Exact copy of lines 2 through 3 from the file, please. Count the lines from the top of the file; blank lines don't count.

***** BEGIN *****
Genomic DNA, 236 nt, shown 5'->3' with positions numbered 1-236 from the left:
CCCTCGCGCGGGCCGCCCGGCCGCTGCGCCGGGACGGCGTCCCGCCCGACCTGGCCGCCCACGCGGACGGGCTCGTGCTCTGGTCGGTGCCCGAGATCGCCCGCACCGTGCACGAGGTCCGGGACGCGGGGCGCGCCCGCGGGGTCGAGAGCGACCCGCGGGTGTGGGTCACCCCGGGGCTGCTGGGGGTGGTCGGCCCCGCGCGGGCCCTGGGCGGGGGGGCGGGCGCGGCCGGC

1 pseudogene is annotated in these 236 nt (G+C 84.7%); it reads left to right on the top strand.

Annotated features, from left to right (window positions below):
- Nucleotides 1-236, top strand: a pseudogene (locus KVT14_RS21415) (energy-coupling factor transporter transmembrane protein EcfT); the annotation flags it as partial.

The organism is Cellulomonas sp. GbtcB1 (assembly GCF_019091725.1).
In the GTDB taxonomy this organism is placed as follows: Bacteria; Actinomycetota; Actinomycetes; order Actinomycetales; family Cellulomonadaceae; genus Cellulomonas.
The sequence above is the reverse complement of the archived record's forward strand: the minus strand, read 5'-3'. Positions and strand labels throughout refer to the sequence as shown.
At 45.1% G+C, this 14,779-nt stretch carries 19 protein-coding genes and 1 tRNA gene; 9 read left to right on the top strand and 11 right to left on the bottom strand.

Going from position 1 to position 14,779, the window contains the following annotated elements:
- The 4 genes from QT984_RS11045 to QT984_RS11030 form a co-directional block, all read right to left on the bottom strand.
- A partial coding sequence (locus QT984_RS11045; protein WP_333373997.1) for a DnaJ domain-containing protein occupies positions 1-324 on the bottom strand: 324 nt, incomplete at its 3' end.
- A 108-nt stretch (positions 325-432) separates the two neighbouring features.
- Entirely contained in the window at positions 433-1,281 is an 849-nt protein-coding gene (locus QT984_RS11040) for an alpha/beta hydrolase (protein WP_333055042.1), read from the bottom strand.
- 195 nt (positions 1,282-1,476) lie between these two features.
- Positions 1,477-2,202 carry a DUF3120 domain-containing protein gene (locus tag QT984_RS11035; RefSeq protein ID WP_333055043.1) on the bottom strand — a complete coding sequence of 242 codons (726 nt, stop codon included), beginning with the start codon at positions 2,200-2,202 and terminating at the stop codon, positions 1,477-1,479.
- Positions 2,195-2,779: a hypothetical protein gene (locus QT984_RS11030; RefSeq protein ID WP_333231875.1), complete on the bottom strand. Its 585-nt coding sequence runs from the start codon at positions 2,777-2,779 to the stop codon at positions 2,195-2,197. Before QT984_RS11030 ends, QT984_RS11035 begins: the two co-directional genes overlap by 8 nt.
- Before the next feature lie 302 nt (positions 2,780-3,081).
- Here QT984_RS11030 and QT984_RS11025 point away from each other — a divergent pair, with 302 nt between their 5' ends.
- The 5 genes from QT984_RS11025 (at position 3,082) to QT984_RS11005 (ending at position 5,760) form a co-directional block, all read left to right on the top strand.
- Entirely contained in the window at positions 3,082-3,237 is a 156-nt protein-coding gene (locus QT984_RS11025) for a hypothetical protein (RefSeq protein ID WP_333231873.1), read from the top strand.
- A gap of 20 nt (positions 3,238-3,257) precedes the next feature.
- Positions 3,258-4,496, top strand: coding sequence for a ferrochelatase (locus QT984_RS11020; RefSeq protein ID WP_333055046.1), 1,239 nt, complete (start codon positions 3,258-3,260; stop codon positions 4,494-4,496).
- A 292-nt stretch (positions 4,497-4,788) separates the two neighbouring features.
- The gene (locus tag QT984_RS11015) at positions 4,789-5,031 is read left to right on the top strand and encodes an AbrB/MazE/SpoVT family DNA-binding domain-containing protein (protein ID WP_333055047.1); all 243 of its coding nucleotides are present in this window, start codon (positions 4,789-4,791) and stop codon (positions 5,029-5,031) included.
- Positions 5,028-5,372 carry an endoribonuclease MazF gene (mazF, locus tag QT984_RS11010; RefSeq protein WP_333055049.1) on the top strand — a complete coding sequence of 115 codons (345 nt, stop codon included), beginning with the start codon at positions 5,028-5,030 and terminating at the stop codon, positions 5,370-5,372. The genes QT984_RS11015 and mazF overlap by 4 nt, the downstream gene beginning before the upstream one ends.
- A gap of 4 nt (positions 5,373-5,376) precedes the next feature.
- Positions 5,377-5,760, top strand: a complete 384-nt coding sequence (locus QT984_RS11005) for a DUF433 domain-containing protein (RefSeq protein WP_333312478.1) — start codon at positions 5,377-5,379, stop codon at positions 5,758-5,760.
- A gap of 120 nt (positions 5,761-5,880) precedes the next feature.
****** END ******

CCCTCGCGCGGGCCGCCCGGCCGCTGCGCCGGGACGGCGTCCCGCCCGACCTGGCCGCCCACGCGGACGGGCTCGTGCTCTGGTCGGTGCCCGAGATCGCCCGCACCGTGCACGAGGTCCGGGACGCGGGGCGCGCCCGCGGGGTCGAGAGCGACCCGCGGGTGTGGGTCACCCCGGGGCTGCTGGGGGTGGTCGGCCCCGCGCGGGCCCTGGGCGGGGGGGCGGGCGCGGCCGGC

1 pseudogene is annotated in these 236 nt (G+C 84.7%); it reads left to right on the top strand.